Look, I'm trying. I have this lemon essential oil and this peppermint stuff, it's supposed to wake up your brain. I'm mixing all these Super Food powders and hellaciously expensive gogi berries into smoothies to stay alert. I have a daily regiment of little logic puzzles that are supposed to boost your concentration or something. I try and see each class as a game that I am going to win, and that's all I can do for now.

Which is ok. It's ok to be ambivalent. Life is many things.
It's been so hot; everything damp and heavy. It's difficult to sleep, and to think, and the dog is miserable. She glares at me all day from underneath the table while I spin circles around my chemistry problems. I can't wait for the weather to turn, for the crisp, invigorating relief of autumn to sweep through these mountains and make everything feel new again.

Friday, August 29, 2014

all in a (studious) week

Things have changed. Sometimes I go backwards in this blog and look at the 'all in a week' posts from last year. So many activities, so many landscapes, each one matched with the perfect alcoholic apres.

Now? Lots of conversion factors and fluorescent lights. The AB tech math lab followed by private tutoring night-capped with my kitchen table flooded in paper. Not much alcohol as it appears I have interstitial cystitis and I pay dearly for every drink I drink. I found that out this week.  

I don't think the Urologist office will make the post because I could not get a fun-feeling photo out of that place. I tried.

I suppose that's what makes this weekly photo roundup interesting to me, though. How things change.   
1. 94 degree days every day, the dog slouches through her walks 2. my highlighter broke open in my mouth 3. chemistry 4. celebrated one year! 5. weekend in Durham 6. bent creek trails as the sun goes down 7. I saw one friend this week, she made me dinner, I remembered that I like having friends. 8. the dog cooling off 9. late night at Cosmic Cantina with Dave's oldest friends 10. my 'quick ride before studying' became a two hour doozy when I got fantastically lost. 

If you love staged photos of tremendous studying, the dog, and the occasional outdoor sport, follow me @melinadream #longroadtonursingschool

Wednesday, August 27, 2014

The Dry Lab

My chem lab partner is just a little guy. He has neat, close cropped hair and big handle-bar ears. When I sit down next to him, he smiles and extends his hand.

"You must be one of those super-kids who skipped high school," I say.

His skinny shoulders blades rise and fall. "Not really. I'm just doing a cross-over program and taking my science class here."

 I like this little guy immediately. He's much smaller then any of the kids I used to teach in high school. I have the sudden urge to take him under my wing. Show him the ropes. Be the cool older-girl-chem-partner who talks to him about Ipods, and which local hang-outs have the cheapest wings on Tuesdays. I could help him beef up his college essay. One thing is for sure- he'll definitely brag about me to his high school pals. I smile at him and swing my hair off of my shoulder. "Wow!" I tell him. "Smarty pants!"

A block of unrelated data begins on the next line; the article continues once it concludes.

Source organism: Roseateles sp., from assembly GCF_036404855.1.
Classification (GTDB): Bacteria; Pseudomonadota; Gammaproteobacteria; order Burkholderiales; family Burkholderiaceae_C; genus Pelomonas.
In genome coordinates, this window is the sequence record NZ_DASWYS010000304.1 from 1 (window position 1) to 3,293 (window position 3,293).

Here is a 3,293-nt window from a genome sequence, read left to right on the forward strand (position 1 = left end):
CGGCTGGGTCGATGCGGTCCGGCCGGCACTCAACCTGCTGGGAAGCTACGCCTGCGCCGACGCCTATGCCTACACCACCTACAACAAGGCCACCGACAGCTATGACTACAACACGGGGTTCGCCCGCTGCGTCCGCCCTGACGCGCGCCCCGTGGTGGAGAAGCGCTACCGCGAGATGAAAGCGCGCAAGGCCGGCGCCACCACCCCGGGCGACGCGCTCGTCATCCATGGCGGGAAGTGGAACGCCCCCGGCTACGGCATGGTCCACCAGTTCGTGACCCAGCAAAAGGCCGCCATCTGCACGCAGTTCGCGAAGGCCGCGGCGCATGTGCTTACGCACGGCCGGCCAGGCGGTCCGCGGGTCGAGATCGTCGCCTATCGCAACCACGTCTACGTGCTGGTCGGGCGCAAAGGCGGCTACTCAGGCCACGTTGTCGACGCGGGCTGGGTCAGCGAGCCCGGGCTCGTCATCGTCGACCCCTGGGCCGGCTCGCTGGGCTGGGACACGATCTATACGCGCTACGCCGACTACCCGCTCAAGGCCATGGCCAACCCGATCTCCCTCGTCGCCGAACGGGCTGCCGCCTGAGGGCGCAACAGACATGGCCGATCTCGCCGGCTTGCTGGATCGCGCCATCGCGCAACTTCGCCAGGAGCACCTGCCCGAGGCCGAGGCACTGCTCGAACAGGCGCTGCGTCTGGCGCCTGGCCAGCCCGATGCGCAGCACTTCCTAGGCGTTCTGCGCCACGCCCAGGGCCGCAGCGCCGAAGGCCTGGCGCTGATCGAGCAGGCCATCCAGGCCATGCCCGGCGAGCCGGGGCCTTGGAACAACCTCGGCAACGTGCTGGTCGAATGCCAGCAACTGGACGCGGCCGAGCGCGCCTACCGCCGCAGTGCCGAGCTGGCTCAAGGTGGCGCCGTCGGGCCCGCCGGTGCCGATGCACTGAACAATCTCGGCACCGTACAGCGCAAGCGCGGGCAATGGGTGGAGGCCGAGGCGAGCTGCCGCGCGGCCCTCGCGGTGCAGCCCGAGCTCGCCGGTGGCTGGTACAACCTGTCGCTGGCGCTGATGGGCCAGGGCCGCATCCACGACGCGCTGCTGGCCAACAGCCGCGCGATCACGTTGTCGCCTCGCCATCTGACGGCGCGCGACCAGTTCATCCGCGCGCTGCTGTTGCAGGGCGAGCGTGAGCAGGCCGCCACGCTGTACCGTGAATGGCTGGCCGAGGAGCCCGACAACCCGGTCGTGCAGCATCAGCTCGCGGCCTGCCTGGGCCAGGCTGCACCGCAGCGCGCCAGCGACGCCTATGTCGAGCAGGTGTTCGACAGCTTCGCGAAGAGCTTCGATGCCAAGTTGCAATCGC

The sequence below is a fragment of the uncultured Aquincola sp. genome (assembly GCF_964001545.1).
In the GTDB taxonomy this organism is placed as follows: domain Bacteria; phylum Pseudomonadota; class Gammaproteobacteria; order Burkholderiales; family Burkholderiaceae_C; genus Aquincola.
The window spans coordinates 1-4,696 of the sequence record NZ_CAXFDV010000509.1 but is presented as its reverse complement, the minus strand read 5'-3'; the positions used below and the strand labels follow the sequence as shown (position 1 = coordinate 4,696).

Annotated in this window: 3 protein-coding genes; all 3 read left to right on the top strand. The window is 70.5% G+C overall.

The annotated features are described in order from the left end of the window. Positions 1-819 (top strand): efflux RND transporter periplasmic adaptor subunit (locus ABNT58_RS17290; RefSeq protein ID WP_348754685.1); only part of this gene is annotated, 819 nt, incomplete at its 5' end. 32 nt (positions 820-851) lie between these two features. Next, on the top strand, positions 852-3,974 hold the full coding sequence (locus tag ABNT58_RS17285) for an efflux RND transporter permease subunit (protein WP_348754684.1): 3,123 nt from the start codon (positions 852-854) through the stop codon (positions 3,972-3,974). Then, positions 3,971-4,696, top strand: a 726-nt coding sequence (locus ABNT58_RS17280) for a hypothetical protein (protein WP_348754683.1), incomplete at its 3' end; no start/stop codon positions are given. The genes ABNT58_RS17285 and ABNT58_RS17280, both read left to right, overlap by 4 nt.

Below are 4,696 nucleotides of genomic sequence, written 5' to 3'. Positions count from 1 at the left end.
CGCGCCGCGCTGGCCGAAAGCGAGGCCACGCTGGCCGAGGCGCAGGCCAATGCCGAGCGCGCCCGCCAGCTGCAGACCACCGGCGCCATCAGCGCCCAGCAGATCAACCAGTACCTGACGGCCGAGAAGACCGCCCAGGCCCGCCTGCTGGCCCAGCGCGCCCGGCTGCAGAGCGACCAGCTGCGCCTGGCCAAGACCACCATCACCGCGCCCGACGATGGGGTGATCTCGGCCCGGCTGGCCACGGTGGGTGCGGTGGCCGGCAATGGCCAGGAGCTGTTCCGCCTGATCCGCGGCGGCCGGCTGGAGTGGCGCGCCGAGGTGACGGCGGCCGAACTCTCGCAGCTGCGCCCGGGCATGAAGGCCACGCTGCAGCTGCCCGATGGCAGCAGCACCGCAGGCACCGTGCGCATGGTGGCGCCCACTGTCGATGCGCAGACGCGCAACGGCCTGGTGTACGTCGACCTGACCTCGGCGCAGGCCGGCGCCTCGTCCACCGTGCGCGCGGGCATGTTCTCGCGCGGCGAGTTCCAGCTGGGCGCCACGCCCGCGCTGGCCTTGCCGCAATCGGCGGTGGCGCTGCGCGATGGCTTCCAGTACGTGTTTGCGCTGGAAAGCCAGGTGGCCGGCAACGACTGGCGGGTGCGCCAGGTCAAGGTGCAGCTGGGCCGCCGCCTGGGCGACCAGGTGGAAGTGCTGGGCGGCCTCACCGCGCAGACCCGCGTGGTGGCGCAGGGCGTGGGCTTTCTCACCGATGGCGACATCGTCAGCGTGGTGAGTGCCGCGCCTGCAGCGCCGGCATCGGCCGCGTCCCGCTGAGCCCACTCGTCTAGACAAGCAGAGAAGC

We watch a half hour video about lab safety. When the video is over, the teacher turns on the lights and tells us to start working on Lab #1 in our books, a 'Dry Lab.' "Mostly just an overview of conversions. Shouldn't take you too long and you're welcome to leave when you're finished."

"That rocks." I whisper to my new friend. He gives me a shy smile and turns to his book.

 The room goes quiet. The only sound is the furious scratching of pencils from all of the students except one. Me. It's been thirteen years since my last chemistry or math class, and the page full of equations in front of me may as well be in Russian. I have absolutely no clue where to start, and the teacher has left the room.

I stare. Across the table from me, someone flips to the next page.

"Um," I say, leaning over to the little guy. "Where did you get that number?"

He opens his book to a page of conversions factors and points.

"But that's a positive number...?" I falter.

"If you put the number on the bottom, you just make it negative before you cross multiply."

"Oh." I say. Then, "Why?"

He tries explaining for a minute, but he doesn't do a great job. He looks a little confused too, although not about the material.

A few more minutes go by. The teacher is still gone. I sketch an octopus on the side of the paper. Eight legs.

Finally, I whisper to the boy, "So, where are you going to college?"

He looks up. "Don't know. I haven't thought that far ahead."

Oh no. "Are you a junior?"


Oh God he's a sophomore. He's a zygote. And he's racing through the problems with neat little numbers that all line up. I study his work, trying to orient myself. "Okay, um, how did you get that number up there?"

He looks down at this paper, starts pointing to an equation, and then hesitates. "I really don't know how to explain it," he says, obviously feeling bad. He looks over at my page, the octopus, then up at me, and I see it. In his eyes. Not annoyance, not anger, but pity.

And let me tell you, you've never felt shame like the shame that comes with having your skinny little lab partner, who is exactly half your age, feel very, very, very bad for you, on the first day of what is amounting to be a very, very, very long year. 

Friday, August 22, 2014

All in a week

1. beautiful blue ridge mountains 2. return to algebra- my first day of math tutoring 3. long ride on my last day of summer 4. I made spring rolls. this is not a food blog. but I made them 5. the dog in her mountain nest 6. we are down to the tiny details in the new house!!! 7. queen of the wild blueberries 8. hiking black balsam knob 9. I just really liked this twirly thing 10. lakeside picnic for Dave's school 11. Kelli rides through the green, humid Bent Creek 12. it's much hotter than Seattle, and there aren't bodies of water at the end of every block. Finding swimming spots is my latest challenge. 

If you like photos of the dog or the mountains, follow me on instagram @melinadream